Wednesday, October 07, 2015

Did Obama Just Doom Joe Biden's Candidacy?

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by Gaius Publius

Recently, in writing about the newly-opened TPP issue — yes, it's about to be finalized, initialed and voted on — I said that three of the four major candidates had known positions. Trump and Sanders are strongly opposed (or so Trump says), and Biden is reportedly in favor. Clinton, the last candidate to declare her position, is going to be forced to make her views known soon, since she has tied her delay to the fact that the final text is unavailable. That's about to change.

In this piece, I want to look at Biden more closely. The evidence I had seen for Biden's TPP support — other than his history as a strongly pro-business "centrist" — is this, from Oliver Knox:
Now, thanks to Dave Johnson at OurFuture.org, we have more. Johnson writes:
Can Biden Run For President With TPP Around His Neck?

Vice President Joe Biden is considering a run for president. But Biden is currently working behind the scenes to push the Trans-Pacific Partnership (TPP), which most (if not all) core Democratic-aligned groups will likely oppose. Can Biden run for president as a Democrat after pushing TPP on us?

While TPP is being negotiated in secret, some parts of it have leaked. This limited information indicates that TPP is another “NAFTA-style” corporate-dominated agreement, designed to elevate corporations above government, limit the ability of citizens to make laws and regulations that protect them from corporate harms and scams, and to force wages down so a few executives and “investors” can pocket the wage differential.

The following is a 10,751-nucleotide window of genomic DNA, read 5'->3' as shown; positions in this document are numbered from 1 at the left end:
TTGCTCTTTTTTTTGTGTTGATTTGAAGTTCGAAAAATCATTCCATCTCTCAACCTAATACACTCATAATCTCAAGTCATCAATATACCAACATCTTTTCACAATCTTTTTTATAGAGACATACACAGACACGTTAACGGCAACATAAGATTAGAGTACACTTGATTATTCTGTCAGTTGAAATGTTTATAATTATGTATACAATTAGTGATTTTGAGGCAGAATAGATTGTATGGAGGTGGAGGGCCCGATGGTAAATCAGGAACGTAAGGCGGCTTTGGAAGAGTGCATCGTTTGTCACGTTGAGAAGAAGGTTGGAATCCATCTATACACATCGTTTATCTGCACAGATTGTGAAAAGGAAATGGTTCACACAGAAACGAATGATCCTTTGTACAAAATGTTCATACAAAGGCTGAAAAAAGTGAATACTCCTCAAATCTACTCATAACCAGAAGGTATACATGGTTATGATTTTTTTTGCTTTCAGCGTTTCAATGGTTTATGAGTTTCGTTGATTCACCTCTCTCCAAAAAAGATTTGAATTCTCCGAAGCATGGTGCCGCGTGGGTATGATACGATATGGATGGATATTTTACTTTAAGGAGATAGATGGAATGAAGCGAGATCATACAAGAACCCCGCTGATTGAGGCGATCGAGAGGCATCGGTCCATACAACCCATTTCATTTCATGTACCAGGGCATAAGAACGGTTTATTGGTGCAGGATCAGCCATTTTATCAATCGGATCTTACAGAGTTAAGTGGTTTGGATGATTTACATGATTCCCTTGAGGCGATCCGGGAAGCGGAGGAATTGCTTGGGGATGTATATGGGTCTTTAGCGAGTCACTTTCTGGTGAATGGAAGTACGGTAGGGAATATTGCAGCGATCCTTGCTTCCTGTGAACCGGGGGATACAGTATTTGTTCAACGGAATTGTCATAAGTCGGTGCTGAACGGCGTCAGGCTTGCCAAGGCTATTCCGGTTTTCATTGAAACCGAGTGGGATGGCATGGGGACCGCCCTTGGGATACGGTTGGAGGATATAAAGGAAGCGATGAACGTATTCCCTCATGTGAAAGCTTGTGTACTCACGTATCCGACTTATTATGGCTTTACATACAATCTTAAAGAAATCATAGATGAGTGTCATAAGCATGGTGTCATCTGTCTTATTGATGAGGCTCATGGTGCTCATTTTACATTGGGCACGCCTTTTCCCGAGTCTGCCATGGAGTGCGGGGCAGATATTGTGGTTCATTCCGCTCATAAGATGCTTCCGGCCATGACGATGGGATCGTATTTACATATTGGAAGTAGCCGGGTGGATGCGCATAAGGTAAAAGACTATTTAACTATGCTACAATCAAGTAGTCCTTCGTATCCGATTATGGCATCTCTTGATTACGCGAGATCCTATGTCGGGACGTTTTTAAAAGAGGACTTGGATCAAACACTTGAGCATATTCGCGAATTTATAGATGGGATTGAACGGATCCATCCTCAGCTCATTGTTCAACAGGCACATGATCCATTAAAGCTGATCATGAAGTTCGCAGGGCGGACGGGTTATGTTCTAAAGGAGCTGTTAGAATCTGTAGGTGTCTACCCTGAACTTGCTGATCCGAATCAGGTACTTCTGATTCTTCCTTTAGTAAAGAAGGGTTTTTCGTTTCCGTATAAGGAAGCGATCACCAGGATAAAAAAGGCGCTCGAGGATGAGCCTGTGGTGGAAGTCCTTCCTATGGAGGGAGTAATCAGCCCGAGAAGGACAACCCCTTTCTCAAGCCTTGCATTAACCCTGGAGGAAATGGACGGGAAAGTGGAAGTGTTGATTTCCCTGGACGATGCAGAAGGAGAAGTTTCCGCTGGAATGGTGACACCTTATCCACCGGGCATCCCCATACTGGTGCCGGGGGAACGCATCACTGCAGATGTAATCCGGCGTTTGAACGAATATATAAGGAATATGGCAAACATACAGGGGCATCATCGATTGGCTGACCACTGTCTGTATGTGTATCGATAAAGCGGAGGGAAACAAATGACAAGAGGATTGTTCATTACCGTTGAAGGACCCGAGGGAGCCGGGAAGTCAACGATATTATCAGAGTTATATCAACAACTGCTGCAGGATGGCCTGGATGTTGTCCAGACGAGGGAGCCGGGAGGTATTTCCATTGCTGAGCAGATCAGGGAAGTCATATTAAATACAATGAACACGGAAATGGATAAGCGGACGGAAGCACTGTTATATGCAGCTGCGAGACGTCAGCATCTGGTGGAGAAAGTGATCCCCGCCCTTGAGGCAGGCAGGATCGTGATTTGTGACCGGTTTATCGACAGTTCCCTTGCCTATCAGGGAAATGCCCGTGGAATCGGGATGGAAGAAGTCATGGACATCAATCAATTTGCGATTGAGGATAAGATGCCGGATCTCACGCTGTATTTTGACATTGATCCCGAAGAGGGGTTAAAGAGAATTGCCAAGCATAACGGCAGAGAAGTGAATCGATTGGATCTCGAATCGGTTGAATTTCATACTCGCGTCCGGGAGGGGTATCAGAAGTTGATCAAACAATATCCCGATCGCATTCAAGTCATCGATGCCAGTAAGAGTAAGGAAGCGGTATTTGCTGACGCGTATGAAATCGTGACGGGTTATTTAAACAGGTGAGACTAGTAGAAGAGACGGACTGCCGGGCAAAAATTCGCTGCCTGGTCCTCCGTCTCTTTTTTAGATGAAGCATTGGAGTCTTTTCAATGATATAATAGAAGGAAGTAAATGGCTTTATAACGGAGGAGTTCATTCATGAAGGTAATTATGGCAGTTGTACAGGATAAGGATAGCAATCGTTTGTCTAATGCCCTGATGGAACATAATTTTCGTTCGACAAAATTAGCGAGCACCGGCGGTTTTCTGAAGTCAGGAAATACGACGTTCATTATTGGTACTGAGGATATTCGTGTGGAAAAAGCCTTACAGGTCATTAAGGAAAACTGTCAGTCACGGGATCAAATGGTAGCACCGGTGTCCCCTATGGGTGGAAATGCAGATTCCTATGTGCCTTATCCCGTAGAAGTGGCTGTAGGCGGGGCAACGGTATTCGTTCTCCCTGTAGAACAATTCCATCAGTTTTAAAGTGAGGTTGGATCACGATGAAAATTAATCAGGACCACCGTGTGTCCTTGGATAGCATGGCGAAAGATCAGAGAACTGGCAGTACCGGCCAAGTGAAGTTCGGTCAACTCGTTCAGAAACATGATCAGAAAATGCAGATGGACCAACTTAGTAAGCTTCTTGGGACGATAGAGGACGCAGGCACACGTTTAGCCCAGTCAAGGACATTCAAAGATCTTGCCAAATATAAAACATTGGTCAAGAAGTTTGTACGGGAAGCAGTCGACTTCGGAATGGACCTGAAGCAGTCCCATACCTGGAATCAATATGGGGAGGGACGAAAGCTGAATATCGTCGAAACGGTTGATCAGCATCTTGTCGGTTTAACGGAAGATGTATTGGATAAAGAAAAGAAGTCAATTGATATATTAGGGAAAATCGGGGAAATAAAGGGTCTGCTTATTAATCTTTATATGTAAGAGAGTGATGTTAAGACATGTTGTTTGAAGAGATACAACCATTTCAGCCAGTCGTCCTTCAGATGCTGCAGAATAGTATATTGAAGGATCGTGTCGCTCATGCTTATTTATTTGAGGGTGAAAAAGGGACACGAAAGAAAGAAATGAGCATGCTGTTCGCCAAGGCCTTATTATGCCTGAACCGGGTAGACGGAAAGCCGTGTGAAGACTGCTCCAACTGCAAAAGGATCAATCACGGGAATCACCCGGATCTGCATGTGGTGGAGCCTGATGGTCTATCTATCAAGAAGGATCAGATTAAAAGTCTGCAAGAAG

Autos And Parts, For Example

One (only one) example of the “NAFTA-style” damage that TPP might do is a provision that actually weakens the limited protections NAFTA granted to auto and parts manufacturers.

Under NAFTA, auto companies and parts suppliers in countries in the agreement were given a level of tariff-free status through “content requirements.” But, according to leaks, in TPP the U.S. is actually pushing for lowered content requirements for cars and auto parts. (I explained the details in “TPP Terms Are Even Worse For U.S. Than NAFTA?“) This means China can get that business through Japan, which will force layoffs of workers and closures of factories. This is just one example of how TPP is actually even worse for American (and Canadian and Mexican) workers than NAFTA was.
Johnson lists many more examples, then returns to Biden:
Biden Active In Pushing TPP

Biden does not just happen to be in an administration that is pushing TPP; he is working hard to push TPP himself.

For example, Biden met with Japan’s Prime Minister Shinzo Abe in New York Tuesday to encourage him to help wrap up TPP this week. Japan Times has the story, in “Abe, Biden agree to work together to conclude TPP talks possibly this week“: